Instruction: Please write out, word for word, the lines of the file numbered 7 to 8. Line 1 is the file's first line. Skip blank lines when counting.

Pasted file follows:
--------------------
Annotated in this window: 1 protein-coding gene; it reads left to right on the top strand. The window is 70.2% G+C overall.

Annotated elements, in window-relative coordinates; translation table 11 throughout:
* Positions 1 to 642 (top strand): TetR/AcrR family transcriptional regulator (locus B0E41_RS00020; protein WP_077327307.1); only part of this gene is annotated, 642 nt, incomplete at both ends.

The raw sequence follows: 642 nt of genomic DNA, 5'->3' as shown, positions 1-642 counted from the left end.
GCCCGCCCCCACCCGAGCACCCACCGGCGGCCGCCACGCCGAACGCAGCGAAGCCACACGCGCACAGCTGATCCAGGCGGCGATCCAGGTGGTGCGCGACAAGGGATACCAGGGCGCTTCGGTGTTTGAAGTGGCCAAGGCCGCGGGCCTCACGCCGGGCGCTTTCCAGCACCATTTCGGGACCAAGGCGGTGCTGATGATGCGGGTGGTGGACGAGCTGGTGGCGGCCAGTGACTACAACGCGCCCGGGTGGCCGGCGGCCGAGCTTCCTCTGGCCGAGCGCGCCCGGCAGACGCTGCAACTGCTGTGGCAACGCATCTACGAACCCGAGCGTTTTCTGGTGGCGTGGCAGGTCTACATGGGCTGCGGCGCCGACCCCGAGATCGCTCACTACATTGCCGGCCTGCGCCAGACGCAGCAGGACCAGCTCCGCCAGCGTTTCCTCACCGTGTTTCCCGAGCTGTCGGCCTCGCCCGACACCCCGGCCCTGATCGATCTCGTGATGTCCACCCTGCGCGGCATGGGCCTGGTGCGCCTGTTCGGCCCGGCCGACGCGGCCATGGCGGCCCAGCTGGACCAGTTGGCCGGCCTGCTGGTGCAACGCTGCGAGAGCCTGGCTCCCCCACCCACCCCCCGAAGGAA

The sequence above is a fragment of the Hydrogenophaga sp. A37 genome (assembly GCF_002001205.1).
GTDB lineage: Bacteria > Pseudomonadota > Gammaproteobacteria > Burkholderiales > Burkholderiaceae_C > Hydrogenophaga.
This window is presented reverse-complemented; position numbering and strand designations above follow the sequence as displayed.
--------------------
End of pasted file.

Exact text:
GTDB lineage: Bacteria > Pseudomonadota > Gammaproteobacteria > Burkholderiales > Burkholderiaceae_C > Hydrogenophaga.
This window is presented reverse-complemented; position numbering and strand designations above follow the sequence as displayed.